Most, though not all, intranational traffic is handled in the same manner as international traffic. This means most Cuban users can only exchange email or query databases by emailing commands within the nation. However, technicians at several centers are experimenting with intranational IP connections. As such, they are gaining experience for the time when Cuba has international IP connectivity.
The computers comprising the Cuban networks are also small by U.S. standards. They are typically 386 or 486-based PCs. Although several years out of date, they are still sufficient for a meaningful email network. A single computer may also be shared by several users.
In spite of difficult economic conditions in recent years, Cuban networks have grown substantially since 1992 . Cuban authorities are well aware of these networks and they require hard currency for hardware, therefore it seems the government supports them.
This support has brought Cuban networks to the point where they are significant by Caribbean standards. It appears that the number of users in Cuba is greater than the rest of the Caribbean nations combined, and international traffic is over 37% of the rest of the Caribbean .
Cuba has developed a sizable user community, with networking skills and applications. This has grown out of a long-standing commitment to education throughout the society, and major research, development, and therapy programs in biotechnology and medicine. Cuban networking experts have the expertise to operate an international IP link, and permission of the government to do so. They are missing funding and a working agreement or plan for cooperation between the various networks, but these will be achieved. CENIAI has had a proposal to establish a leased, IP link to the Internet for several years, and a commission was recently established to oversee this process. At the same time, it was announced that users would be registered and access controlled. Cuba, like other repressive nations, faces the dictator’s dilemma— they fear the political affects of open access to information and communication (inter and intranationally), but desire the economic benefits of networks.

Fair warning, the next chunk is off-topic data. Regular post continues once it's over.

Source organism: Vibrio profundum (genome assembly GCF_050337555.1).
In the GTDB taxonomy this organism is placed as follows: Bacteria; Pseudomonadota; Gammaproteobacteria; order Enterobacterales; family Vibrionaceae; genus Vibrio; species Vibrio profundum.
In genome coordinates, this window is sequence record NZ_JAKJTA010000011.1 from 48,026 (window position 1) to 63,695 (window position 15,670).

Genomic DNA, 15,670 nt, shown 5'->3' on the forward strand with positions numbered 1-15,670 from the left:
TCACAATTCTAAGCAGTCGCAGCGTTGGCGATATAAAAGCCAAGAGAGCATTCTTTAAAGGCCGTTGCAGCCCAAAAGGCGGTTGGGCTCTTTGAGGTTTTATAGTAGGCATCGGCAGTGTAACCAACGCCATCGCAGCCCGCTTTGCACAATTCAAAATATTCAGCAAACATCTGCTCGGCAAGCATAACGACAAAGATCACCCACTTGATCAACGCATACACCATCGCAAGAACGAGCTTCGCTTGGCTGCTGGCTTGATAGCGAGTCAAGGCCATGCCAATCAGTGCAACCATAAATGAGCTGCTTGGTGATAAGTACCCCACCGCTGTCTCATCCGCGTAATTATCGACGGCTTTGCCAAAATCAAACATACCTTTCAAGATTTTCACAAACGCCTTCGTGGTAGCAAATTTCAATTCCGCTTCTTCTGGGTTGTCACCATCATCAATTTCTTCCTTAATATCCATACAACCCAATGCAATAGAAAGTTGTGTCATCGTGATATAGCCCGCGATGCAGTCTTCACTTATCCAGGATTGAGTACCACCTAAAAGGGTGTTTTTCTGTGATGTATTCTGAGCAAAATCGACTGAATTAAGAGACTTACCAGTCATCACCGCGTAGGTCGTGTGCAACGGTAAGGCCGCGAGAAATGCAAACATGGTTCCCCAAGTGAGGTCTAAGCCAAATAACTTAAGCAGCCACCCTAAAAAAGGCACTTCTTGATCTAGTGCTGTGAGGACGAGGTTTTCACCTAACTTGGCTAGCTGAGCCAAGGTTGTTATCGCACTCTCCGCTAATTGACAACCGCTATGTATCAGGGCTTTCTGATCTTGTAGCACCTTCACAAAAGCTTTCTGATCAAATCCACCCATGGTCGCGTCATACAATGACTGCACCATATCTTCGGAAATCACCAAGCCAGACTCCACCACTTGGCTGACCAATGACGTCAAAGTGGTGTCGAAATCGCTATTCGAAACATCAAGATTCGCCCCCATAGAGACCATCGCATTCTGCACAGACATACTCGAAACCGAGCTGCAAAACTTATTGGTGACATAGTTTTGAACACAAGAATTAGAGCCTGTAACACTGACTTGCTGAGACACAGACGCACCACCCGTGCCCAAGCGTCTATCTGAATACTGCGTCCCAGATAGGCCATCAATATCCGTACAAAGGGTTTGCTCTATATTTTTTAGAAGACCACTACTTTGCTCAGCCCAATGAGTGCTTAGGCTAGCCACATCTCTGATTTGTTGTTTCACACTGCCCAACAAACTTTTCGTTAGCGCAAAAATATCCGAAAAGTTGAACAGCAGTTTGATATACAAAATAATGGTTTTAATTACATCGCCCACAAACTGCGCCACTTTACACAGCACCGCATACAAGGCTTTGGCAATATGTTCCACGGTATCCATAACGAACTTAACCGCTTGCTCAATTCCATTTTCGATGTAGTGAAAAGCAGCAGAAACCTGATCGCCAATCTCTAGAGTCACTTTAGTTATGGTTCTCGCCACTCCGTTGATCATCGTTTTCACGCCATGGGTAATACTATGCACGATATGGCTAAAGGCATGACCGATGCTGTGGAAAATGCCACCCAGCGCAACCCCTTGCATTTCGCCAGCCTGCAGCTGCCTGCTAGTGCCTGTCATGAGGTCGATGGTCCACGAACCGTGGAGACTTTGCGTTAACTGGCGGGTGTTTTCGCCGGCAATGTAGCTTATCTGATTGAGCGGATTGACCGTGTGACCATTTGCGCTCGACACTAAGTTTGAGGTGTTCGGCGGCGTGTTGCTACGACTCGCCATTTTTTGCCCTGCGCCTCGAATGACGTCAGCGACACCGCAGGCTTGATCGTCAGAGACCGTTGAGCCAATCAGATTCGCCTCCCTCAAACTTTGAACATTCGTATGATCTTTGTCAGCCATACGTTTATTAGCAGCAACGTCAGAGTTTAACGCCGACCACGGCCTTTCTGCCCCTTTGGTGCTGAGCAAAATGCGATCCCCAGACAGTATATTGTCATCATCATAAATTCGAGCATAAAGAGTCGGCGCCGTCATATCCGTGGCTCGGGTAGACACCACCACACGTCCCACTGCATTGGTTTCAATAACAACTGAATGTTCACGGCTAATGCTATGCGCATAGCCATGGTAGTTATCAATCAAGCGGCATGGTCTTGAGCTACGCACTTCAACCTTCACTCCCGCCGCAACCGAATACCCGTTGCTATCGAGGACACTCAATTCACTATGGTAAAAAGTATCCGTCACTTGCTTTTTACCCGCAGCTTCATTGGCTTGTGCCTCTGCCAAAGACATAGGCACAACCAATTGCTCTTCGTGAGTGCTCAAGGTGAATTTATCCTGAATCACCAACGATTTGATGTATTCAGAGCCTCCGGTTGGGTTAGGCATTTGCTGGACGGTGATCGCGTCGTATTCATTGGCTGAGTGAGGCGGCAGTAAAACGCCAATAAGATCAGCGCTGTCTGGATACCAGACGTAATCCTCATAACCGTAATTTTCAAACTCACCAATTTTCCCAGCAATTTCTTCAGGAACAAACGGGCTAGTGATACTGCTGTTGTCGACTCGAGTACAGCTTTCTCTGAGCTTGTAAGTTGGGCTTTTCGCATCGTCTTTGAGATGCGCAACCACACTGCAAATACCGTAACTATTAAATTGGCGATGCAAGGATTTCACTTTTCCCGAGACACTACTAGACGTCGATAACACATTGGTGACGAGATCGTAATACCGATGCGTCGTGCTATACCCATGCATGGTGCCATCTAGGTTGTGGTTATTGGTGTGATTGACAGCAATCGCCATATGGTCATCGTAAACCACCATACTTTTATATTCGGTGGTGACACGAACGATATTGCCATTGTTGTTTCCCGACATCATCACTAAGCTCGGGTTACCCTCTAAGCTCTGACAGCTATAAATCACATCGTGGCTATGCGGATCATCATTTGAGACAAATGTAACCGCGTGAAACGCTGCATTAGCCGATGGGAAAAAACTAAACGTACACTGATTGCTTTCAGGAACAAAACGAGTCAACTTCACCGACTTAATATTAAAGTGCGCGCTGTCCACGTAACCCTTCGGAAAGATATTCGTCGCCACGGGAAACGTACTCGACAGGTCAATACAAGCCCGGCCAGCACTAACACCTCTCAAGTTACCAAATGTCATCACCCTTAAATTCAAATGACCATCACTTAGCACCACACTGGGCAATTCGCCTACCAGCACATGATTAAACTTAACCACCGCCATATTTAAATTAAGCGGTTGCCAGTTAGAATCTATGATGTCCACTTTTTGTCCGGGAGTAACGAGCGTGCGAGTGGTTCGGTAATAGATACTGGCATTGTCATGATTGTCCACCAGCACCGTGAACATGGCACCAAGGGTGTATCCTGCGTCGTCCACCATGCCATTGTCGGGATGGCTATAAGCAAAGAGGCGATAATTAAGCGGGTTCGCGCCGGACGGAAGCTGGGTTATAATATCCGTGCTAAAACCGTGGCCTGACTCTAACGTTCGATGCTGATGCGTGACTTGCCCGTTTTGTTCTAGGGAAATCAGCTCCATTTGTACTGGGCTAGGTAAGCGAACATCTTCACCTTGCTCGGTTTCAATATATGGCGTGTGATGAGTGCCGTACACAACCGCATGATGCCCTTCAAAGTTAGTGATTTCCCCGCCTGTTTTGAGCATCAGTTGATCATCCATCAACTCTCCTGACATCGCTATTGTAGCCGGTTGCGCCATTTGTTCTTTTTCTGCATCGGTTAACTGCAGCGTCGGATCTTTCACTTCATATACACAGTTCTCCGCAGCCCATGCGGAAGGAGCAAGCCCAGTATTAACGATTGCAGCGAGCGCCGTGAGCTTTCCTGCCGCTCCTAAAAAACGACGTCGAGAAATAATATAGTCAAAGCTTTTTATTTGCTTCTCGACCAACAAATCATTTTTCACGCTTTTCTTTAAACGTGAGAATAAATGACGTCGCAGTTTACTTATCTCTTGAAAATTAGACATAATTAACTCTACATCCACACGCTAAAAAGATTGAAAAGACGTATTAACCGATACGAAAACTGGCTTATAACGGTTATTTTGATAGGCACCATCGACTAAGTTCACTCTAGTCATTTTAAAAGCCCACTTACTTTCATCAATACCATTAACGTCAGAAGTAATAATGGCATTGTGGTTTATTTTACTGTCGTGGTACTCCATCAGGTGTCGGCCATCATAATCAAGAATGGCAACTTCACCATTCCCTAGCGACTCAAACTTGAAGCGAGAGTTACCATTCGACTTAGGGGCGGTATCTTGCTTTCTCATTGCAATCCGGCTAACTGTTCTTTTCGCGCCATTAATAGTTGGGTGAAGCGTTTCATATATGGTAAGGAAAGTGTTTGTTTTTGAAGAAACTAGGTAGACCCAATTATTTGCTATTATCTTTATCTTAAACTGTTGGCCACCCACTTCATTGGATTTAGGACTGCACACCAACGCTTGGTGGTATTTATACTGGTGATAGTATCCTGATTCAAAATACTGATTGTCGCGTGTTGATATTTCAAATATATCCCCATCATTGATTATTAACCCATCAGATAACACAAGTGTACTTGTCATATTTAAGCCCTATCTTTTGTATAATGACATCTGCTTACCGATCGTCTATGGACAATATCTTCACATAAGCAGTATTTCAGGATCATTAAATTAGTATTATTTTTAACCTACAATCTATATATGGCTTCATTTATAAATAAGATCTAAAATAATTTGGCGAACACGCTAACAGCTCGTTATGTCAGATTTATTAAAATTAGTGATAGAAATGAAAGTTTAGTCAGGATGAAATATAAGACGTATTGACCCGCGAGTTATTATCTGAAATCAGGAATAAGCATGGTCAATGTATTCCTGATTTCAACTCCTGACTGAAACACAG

The Cuban Democracy Act sets forth a number of goals for U.S.-Cuban policy. This section delineates these and several other goals, and discusses possible marginal impact of improved communication and networking on each.
Free and Fair Elections
The Cuban Democracy Act calls for “free and fair elections” in which all candidates are permitted “full access to the media.” While the Cuban government currently shows no inclination to hold free elections, they will occur at some time, and at that time, an improved communication infrastructure would be an asset for all political parties. In general, one would expect networks to encourage democracy by providing Cubans with outside information and ideas, and by enabling them to share ideas and coordinate activity, much as the Internet was used for inter and intranational communication during the failed Soviet Coup attempt . The Internet also carried news and discussion of events in Tiananmen Square, Chiapas, etc.
Going beyond anecdote, Kedzie [5, 6] presents multivariate analysis showing that interconnectivity is a better predictor of democracy than schooling, GDP, life expectancy, ethnic homogeneity, or population, particularly in regions of newly emerging democracy. One could speculate that democracy causes interconnectivity or they are spuriously correlated with a third variable like development, but Kedzie’s analysis does not support these suggestions. Kedzie suggests that networking policy can encourage democracy: